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The Earliest Obtainable Large-Format Chart of Manila Bay

Fine dark impression of Francois Valentijn's chart of Manila Bay, from his important Oud en Nieuw Oost-Indien. The striking chart is the earliest obtainable chart to show Manila Bay in such detail.

The chart is oriented northeast, so as to give the bay a vertical orientation. It shows Manila, Cabitta (Cavite), the Cloister of St. Lucas, the Cloister of St. Domingo, and an unnamed Cloister around the edges of the circular bay. Manila and Cavite are shown with many buildings in relief.

Stippling reveals the droogtes, or dry areas that hug the shore. A compass rose sits dramatically in the middle of the bay. Numerous ships are sailing or idling on the water, underlining the importance of Manila as a port.

Indeed, Manila was one of the most important ports in all of the Pacific. It enjoyed this status for centuries before Europeans came to Southeast and Maritime Asia. The Spanish arrived in the islands, first in 1521 and more permanently in 1565. They took over Manila in 1571, naming it the capital city of their colony, which technically fell under the jurisdiction of the territory of New Spain.

It was associated with New Spain and Spanish America because it was the western terminus of the circular Manila-Acapulco trading route. From 1565 to 1815, galleons would leave Acapulco filled with silver. In Manila, this silver would be piped into Asian, particularly Chinese, markets. The galleons were then filled with Asian trade goods and returned to Acapulco. These galleons were the largest wooden ships ever built, and many were made in Cavite, shown on this chart.

Oud en Nieuw Oost-Indien

After spending sixteen years in the East Indies over the course of several voyages, Valentijn returned to his native Dordrecht. There, he finished his history of the East Indies, Oud en Nieuw Oost-Indien. The book was divided in five parts spread over eight volumes. It had over a thousand illustrations, including some of the most accurate maps of the region published to that date.

For the text, Valentijn borrowed heavily from contemporary works. To create such detailed maps and descriptions, Valentijn most likely also had access to the VOC’s archives. These archives were closely watched and very few scholars or officials gained entry, particularly if they were likely to publish the contents of the repository. Indeed, Valentijn was lucky to see his work published at all.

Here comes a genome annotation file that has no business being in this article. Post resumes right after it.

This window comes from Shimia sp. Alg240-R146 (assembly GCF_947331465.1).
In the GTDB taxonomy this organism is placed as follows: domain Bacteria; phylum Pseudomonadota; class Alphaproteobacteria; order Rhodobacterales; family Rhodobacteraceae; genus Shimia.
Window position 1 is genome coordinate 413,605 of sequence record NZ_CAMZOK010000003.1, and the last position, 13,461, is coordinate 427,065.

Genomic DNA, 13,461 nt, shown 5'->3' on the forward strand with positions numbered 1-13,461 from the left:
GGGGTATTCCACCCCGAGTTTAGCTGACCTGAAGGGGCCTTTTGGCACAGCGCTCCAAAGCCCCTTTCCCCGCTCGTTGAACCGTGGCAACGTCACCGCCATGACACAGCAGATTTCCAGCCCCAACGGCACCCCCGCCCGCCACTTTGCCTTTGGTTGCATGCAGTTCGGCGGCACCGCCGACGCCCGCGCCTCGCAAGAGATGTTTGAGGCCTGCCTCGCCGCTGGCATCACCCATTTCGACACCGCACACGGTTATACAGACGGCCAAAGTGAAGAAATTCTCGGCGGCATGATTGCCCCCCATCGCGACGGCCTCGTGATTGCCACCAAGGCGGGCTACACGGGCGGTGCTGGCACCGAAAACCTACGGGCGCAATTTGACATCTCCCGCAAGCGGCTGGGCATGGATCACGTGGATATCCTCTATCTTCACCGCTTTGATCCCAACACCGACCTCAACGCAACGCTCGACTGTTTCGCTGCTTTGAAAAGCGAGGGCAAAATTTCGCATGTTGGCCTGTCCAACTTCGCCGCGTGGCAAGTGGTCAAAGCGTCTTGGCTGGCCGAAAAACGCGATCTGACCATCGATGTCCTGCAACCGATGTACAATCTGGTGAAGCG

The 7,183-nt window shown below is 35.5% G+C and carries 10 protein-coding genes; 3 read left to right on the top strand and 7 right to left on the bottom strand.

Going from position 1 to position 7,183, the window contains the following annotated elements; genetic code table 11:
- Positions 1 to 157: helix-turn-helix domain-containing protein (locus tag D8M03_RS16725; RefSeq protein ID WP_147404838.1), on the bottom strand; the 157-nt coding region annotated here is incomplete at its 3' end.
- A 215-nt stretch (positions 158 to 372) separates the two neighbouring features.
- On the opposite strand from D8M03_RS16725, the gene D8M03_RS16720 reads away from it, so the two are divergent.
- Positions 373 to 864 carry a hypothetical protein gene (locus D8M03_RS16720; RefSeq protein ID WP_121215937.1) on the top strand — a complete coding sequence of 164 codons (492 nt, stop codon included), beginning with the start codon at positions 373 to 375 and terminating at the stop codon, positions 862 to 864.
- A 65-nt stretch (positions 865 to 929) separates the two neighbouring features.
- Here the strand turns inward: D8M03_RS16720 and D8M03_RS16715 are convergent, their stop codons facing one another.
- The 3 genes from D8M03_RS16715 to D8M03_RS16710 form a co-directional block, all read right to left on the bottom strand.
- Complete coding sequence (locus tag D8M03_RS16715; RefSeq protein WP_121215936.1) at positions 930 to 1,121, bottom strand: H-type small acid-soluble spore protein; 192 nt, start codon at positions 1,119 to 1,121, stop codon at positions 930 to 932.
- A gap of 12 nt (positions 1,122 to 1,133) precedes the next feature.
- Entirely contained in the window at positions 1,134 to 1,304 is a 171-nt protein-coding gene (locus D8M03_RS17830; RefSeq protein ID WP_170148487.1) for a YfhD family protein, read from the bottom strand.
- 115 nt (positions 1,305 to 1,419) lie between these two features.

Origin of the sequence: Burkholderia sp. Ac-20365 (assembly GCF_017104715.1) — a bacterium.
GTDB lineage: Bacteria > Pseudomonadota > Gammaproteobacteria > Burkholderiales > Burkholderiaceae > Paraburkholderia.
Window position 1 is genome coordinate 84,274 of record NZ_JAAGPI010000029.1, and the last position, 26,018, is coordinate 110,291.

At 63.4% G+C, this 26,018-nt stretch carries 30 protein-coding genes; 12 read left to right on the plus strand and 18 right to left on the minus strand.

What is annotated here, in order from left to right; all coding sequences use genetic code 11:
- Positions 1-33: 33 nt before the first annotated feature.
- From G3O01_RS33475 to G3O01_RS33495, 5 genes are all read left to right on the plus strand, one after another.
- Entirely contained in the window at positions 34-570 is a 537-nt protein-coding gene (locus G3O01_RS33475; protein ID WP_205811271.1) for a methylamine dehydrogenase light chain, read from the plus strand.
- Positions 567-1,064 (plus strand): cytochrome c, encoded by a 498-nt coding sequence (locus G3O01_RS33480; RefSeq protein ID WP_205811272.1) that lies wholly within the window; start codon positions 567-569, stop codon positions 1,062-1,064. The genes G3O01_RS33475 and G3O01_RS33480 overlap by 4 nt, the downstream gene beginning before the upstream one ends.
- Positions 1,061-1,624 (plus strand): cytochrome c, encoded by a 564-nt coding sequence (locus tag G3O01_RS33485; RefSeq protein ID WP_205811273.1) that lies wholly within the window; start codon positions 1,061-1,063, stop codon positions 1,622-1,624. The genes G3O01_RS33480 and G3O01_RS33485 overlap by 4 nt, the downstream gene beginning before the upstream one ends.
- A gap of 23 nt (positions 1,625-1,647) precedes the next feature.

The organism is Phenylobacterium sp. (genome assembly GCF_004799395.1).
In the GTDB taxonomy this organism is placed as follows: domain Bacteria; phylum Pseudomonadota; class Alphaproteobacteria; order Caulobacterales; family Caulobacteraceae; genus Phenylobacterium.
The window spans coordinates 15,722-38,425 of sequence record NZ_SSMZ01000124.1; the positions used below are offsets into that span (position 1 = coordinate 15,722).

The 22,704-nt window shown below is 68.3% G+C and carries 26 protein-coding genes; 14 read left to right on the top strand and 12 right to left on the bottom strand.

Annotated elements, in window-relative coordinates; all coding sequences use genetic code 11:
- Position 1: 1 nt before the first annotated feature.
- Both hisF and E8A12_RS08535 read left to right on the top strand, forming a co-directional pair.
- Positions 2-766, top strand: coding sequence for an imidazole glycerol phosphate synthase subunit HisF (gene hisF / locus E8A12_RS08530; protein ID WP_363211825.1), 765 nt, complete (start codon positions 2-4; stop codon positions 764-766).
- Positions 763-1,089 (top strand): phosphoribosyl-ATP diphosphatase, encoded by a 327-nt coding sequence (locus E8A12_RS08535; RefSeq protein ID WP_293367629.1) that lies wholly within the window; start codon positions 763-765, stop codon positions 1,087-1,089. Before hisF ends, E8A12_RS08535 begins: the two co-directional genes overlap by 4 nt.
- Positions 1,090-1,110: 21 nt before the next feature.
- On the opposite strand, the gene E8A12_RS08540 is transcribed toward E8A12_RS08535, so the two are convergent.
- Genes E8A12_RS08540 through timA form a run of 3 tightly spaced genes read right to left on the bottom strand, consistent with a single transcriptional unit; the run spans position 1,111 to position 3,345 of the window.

Today, Valentijn’s work is regarded as a veritable encyclopedia on maritime Asia. It is considered a useful collection of sources, from the eighteenth century and earlier, drawn from the VOC and personal papers. Some of his maps, particularly those of Australia, are drawn from manuscript sources now lost, making his history the lone surviving record of endangered knowledge.

This is a distinct chart showing one of the most important ports in the world. It would make a solid addition to any collection of Philippines maps.

Condition Description
Minor foxing
S. Arasaratnam, Francois Valentijn’s Description of Ceylon: (Oud en Nieuw Oost-Indien, 1726) (London: Hakluyt Society, 1977); Tooley, R.V. (Australia) 1268; Insulae Indiae Orientalis, publication of the 36th IMCoS Symposium (Ayala Museum, 2018).
Francois Valentijn Biography

Valentijn was born in 1666 in Dordrecht, Holland, but spent significant time in the tropics, notably in Ambon, in the Maluku Archipelago. In total, Valentijn lived in the East Indies 16 years. Valentijn was first employed by the Dutch V.O.C. or East India Company (Vereenigde Oost-Indische Compagnie), at the age of 19, where he served as Minister to the East Indies. He returned to Holland for about ten years, before returning to the Indies in 1705, where he was to serve as Army Chaplain on an expedition in eastern Java. He again returned to Dordrecht where he wrote his Oud en Nieuw Oost-Indien (1724-26), a massive work of five parts published in eight volumes and containing over one thousand illustrations and including some of the most accurate maps of the Indies of the time. He died in The Hague, Netherlands, in 1727.

Valentijn likely had access to the V.O.C.'s archive of maps and geographic secrets which they had always guarded jealously. Johannes Van Keulen II became Hydrographer to the V.O.C. in the same year Valentijn's book was published. It was in Van Keulens time that many of the VOC charts were published, one signal of the decline of Dutch dominance in Spice Trade. Valentijn was fortunate to have seen his work published, as the VOC (Dutch East India Company) strictly enforced a policy prohibiting former employees from publishing anything about the region or their colonial administration. And while, as Suárez notes, by the mid-18th Century the Dutch no longer feared sharing geographic secrets, the execution of this policy was still erratic and based on personal motives.

While Valentijn's maps and diagrams were prized possessions, his scholarship, judging by contemporary standards, was not of the highest integrity. While current standards of referencing and plagiarism were not in effect during the 18th Century, Valentijn's borrowed liberally from other scientists' and writers. E.M Beekman referred to Valentijn as an "exasperating Dutch braggart," but nevertheless cites him as an important figure and given his writing style, diction and penchant for story, one of the greatest Dutch prose writers of the time-going so far as to suggest comparison between one of the various stories in his work and a Chaucerian tale.